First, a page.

The social media environment in China has become the dominant source of information and news over the past decade. This news environment has naturally suffered from challenges related to mis- and dis-information, encumbered by an increasingly complex landscape of factors and players including social media services, fact-checkers, censorship policies, and astroturfing. Interviews with 44 Chinese WeChat users were conducted to understand how individuals perceive misinformation and how it impacts their news consumption practices. Overall, this work exposes the diverse attitudes and coping strategies that Chinese users employ in complex social media environments. Due to the complex nature of censorship in China and participants' lack of understanding of censor-ship, they expressed varied opinions about its influence on the credibility of online information sources. Further, although most participants claimed that their opinions would not be easily swayed by astroturfers, many admitted that they could not effectively distinguish astroturfers from ordinary Internet users. Participants' inability to make sense of comments found online lead many participants to hold pro-censorship attitudes: the Government's Dividend.
With misinformation proliferating online and more people getting news from social media, it is crucial to understand how people assess and interact with low-credibility posts. This study explores how users react to fake news posts on their Facebook or Twitter feeds, as if posted by someone they follow. We conducted semi-structured interviews with 25 participants who use social media regularly for news, temporarily caused fake news to appear in their feeds with a browser extension unbeknownst to them, and observed as they walked us through their feeds. We found various reasons why people do not investigate low-credibility posts, including taking trusted posters' content at face value, as well as not wanting to spend the extra time. We also document people's investigative methods for determining credibility using both platform affordances and their own ad-hoc strategies. Based on our findings, we present design recommendations for supporting users when investigating low-credibility posts.
Automated journalism refers to the generation of news articles using computer programs. Although it is widely used in practice, its user experience and interface design remain largely unexplored. To understand the user perception of an automated news system, we designed NewsRobot, a research prototype that automatically generated news on major events of the PyeongChang 2018 Winter Olympic Games in real-time. It produces six types of news by combining two kinds of content (general/individualized) and three styles (text, text+image, text+image+sound). A total of 30 users participated in using NewsRobot, completing surveys and interviews on their experience. Our findings are as follows: (1) Users preferred individualized news yet considered it less credible, (2) more presentation elements were appreciated but only if their quality was assured, and (3) NewsRobot was considered factual and accurate yet shallow in depth. Based on our findings, we discuss implications for designing automated journalism user interfaces.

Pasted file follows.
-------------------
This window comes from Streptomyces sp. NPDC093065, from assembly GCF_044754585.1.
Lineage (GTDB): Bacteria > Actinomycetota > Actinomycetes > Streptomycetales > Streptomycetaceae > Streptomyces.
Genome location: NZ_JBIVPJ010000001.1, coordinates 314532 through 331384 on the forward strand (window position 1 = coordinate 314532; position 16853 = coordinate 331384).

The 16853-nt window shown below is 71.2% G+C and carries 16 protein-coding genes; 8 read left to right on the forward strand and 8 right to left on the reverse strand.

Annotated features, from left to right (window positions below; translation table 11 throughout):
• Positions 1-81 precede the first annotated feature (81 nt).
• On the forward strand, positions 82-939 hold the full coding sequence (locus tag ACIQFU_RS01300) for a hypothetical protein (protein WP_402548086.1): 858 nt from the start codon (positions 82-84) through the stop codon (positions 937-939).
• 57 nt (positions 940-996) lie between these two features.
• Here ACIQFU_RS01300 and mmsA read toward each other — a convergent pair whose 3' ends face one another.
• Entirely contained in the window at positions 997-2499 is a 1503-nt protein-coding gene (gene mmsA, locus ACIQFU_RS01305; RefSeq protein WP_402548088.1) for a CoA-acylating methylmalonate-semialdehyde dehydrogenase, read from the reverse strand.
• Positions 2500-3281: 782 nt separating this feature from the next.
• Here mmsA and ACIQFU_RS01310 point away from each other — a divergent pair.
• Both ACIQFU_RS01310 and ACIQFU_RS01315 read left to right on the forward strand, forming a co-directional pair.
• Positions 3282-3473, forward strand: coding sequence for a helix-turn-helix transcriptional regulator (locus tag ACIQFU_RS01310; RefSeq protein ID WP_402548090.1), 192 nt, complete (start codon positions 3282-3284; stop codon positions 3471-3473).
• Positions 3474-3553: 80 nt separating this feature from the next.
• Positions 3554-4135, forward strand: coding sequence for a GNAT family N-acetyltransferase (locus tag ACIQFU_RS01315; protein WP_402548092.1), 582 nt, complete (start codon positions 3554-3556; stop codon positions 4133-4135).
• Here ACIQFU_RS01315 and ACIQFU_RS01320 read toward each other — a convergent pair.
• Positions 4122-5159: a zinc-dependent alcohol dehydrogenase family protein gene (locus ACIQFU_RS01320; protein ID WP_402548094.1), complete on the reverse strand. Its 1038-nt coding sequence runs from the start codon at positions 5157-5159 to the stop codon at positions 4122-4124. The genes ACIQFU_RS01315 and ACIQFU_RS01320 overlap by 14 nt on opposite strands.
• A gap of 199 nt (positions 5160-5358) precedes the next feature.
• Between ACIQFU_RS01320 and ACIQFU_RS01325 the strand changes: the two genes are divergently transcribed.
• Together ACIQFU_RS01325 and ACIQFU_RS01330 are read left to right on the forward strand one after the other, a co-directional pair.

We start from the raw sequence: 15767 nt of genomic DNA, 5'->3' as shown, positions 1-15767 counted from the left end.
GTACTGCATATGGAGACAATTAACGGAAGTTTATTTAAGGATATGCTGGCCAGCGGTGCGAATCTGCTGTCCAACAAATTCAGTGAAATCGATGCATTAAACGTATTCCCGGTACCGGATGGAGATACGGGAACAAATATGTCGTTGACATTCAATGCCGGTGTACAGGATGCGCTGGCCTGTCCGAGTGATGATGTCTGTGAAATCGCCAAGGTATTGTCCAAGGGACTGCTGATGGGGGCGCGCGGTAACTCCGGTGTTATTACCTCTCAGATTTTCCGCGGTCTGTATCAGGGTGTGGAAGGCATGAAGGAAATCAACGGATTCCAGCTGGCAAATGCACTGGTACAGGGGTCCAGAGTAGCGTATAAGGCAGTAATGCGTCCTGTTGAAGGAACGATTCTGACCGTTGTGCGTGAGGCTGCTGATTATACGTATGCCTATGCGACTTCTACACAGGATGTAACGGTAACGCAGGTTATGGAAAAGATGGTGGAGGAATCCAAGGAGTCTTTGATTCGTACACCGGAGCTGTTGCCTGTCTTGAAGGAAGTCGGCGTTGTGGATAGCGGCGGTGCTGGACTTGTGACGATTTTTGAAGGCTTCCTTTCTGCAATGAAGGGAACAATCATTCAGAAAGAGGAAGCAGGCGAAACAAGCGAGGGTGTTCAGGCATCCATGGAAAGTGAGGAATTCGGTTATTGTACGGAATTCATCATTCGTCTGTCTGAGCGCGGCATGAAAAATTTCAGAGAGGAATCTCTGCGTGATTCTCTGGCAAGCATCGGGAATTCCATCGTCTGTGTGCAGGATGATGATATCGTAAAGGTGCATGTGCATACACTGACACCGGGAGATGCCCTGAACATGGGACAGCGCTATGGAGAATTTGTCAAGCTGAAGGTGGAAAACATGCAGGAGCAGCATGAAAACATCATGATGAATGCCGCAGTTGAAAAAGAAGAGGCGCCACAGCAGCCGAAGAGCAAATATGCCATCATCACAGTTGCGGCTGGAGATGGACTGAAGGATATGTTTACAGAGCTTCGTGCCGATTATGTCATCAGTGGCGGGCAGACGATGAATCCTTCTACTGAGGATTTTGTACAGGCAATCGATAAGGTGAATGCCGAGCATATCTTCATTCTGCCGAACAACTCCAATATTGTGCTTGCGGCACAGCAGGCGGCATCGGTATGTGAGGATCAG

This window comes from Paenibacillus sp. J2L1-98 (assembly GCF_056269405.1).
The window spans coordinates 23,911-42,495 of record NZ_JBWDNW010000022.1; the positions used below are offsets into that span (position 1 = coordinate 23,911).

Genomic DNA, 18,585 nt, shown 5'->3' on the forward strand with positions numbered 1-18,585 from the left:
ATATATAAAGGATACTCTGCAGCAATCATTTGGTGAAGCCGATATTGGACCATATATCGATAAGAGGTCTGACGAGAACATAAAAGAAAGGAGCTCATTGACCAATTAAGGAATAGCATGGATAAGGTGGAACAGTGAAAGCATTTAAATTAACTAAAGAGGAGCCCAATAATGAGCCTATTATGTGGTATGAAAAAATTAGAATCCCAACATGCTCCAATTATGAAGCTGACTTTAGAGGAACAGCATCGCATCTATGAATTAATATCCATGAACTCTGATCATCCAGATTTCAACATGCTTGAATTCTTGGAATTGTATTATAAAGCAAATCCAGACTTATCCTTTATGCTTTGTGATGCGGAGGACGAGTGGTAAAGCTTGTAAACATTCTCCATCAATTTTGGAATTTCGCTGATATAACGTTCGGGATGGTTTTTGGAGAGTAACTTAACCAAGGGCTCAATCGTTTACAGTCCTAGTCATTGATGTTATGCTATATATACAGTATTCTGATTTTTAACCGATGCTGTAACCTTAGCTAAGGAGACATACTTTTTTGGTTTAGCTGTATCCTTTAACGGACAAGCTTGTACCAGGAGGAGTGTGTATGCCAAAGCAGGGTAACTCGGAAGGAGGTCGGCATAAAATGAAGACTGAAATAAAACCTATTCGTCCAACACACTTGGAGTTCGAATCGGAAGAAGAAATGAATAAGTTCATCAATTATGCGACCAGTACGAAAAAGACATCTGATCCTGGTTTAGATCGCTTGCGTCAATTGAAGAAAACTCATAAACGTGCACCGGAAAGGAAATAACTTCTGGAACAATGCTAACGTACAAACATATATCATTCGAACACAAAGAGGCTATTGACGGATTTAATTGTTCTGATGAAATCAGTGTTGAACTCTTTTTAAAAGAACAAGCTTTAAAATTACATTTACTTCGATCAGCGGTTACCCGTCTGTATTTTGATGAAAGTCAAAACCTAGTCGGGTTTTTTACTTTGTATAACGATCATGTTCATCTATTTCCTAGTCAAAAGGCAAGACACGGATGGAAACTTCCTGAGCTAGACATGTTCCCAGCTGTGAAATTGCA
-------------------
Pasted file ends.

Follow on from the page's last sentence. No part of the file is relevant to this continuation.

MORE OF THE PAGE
Mass media afford researchers critical opportunities to disseminate research findings and trends to the general public. Yet researchers also perceive that their work can be miscommunicated in mass media, thus generating unintended understandings of HCI research by the general public. We conduct a Grounded Theory analysis of interviews with 12 HCI researchers and find that miscommunication can occur at four origins along the socio-technical infrastructure known as the Media Production Pipeline (MPP) for science news. Results yield researchers' perceived hazards of disseminating their work through mass media, as well as strategies for fostering effective communication of research. We conclude with implications for augmenting or innovating new MPP technologies.
How can social media platforms fight the spread of misinformation? One possibility is to use newsfeed algorithms to downrank content from sources that users rate as untrustworthy. But will laypeople be handicapped by motivated reasoning or lack of expertise, and thus unable to identify misinformation sites? And will they "game" this crowdsourcing mechanism in order to promote content that aligns with their partisan agendas? We conducted a survey experiment in which =984 Americans indicated their trust in numerous news sites. To study the tendency of people to game the system, half of the participants were told their responses would inform social media ranking algorithms. Participants trusted mainstream sources much more than hyper-partisan or fake news sources, and their ratings were highly correlated with professional fact-checker judgments. Critically, informing participants that their responses would influence ranking algorithms did not diminish these results, despite the manipulation increasing the political polarization of trust ratings.